May 8 to 14, 2000
I married, moved from New York to California, raised two children, went to graduate school in computer science, and divorced. I still loved the flute, but the idea of playing again was far in the back of my mind. In 1978, looking for an antidote to the stress of being a working graduate student and (part-time) single mother, I started running. What made this revolutionary for me was that I had always assumed that it was something I could not possibly do, and it took me only a few weeks to find that not only could I run (slowly), but that I enjoyed it. I joined a running club, started participating in races, and made running an important part of my life.
It was a revelation to me to realize that I could enjoy an activity for which I had little natural talent, and so running led me back to the flute. A year after I started running, I celebrated having completed a challenging uphill trail race by buying myself a flute.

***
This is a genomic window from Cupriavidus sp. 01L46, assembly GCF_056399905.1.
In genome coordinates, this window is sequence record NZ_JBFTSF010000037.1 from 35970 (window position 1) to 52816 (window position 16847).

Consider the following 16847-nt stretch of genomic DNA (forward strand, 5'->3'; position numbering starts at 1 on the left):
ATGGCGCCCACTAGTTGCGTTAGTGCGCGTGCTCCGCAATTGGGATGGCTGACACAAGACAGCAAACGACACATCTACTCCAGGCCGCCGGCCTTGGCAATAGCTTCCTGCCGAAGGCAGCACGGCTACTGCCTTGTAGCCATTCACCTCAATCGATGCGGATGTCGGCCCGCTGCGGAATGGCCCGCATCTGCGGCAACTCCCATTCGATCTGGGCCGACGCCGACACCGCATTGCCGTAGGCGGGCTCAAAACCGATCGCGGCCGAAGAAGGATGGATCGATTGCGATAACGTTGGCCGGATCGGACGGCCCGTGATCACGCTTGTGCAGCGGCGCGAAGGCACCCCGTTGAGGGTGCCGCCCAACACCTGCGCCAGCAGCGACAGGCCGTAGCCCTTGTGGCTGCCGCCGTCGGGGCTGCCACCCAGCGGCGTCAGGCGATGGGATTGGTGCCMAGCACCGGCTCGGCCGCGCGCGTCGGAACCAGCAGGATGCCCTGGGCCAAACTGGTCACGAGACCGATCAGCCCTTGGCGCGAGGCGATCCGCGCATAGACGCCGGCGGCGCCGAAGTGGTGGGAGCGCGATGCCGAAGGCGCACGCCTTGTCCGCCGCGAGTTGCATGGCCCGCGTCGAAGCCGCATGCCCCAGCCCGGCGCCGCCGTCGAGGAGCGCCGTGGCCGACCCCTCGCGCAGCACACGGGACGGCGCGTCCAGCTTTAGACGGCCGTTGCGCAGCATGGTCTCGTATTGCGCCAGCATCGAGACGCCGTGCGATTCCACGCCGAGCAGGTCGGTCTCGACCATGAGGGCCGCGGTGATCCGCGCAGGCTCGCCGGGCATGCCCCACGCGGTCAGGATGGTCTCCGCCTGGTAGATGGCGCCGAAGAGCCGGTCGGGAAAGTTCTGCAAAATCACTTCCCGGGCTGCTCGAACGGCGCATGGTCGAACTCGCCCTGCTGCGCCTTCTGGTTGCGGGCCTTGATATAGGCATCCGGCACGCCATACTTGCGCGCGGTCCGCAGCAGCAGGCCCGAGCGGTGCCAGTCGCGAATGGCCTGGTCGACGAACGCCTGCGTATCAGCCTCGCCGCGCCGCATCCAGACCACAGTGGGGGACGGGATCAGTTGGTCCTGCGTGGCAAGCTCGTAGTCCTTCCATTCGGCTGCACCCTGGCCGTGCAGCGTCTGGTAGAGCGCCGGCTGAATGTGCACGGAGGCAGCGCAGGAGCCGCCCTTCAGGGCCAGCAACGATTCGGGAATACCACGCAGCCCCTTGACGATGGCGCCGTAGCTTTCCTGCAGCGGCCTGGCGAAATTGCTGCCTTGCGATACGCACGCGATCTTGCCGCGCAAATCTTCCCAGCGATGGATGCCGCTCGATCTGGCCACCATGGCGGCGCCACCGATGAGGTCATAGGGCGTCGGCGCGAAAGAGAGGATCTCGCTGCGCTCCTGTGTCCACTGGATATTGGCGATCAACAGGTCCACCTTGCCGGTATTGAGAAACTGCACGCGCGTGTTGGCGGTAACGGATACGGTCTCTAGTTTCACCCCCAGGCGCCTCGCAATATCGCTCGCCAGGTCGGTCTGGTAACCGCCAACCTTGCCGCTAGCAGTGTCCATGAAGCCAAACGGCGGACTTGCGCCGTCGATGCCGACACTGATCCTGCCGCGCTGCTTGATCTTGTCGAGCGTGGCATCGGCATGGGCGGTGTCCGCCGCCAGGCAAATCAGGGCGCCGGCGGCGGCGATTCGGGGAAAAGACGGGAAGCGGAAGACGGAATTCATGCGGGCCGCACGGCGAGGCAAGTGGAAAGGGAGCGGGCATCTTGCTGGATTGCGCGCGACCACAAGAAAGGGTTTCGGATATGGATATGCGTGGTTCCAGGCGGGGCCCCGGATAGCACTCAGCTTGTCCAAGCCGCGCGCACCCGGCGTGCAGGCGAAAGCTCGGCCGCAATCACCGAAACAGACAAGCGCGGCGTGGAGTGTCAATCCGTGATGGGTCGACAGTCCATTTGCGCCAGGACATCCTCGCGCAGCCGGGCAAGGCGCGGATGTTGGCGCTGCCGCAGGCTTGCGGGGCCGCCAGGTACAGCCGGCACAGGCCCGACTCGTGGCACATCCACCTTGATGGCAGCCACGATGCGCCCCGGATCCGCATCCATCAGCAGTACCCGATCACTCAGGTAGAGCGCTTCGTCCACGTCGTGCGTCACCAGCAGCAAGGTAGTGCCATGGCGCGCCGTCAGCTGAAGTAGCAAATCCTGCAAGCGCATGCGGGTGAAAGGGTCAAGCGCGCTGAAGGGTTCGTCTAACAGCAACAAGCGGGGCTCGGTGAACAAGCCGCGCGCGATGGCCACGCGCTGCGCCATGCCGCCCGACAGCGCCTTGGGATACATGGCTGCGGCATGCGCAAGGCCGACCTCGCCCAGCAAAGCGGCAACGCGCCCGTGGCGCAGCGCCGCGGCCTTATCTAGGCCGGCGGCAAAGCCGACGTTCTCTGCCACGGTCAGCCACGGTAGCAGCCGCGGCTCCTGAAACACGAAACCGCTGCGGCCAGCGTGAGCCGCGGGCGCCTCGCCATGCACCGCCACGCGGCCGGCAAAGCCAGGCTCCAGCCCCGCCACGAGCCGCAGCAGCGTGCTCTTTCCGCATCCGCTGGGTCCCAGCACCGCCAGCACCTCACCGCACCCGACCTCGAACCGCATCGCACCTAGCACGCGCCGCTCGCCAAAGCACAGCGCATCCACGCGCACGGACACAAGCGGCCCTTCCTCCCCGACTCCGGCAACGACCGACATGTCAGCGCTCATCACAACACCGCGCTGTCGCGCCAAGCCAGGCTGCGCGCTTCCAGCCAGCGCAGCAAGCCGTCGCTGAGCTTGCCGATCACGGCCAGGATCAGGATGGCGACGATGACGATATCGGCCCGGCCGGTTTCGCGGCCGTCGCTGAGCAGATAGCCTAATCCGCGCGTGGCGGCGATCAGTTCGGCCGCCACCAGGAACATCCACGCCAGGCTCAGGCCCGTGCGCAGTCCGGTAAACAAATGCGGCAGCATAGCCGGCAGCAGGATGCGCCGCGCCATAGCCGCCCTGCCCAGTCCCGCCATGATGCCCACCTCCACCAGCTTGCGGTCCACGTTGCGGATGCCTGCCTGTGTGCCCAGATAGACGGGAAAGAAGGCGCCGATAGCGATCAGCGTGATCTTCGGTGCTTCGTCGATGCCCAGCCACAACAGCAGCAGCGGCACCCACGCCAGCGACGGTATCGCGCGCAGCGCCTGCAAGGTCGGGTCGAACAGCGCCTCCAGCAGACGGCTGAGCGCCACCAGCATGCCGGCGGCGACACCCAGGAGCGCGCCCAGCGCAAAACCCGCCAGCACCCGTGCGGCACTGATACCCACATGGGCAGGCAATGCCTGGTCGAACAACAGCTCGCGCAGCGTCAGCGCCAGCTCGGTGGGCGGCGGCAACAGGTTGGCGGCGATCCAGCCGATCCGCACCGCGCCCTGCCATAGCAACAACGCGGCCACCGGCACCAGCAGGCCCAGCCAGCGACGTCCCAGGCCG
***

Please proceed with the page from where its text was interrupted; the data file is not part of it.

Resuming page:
I still hadnít figured out how to make time for the flute, and every time that I took out my old Wagner method and Gariboldi ťtudes and started practicing, I gave up after a few weeks. It took me nearly 15 years to realize that, as with my running, I needed some external stimulation to motivate me.
In 1993, at 50, I decided that I was too old to wait until I had time to do the things I wanted, so I found a small flute ensemble class through a local adult school. Once a week, I escaped my busy life and spent an energizing hour playing duets and trios and renewing my love of music and the flute. I still didnít have much practice time, especially since by that time I had become a serious (although still slow) ultramarathon runner, and, while I learned a lot about blending with other players, the ensemble format didnít allow for much personal instruction, so, after three years I switched to taking private lessons with the same instructor, list member David Tickton, whose personal flute-playing history and teaching style make him an excellent instructor for adult students. David knew just what to do to improve my tight, thin tone, and had me spend the first year doing little but learning to relax and open my throat. Gradually over the past three years Iíve been developing all aspects of my flute playing and finding my own voice as a flutist. The only performing Iíve done has been in a community college band and in Davidís occasional performance workshops and once or twice a year free public flute choir performances.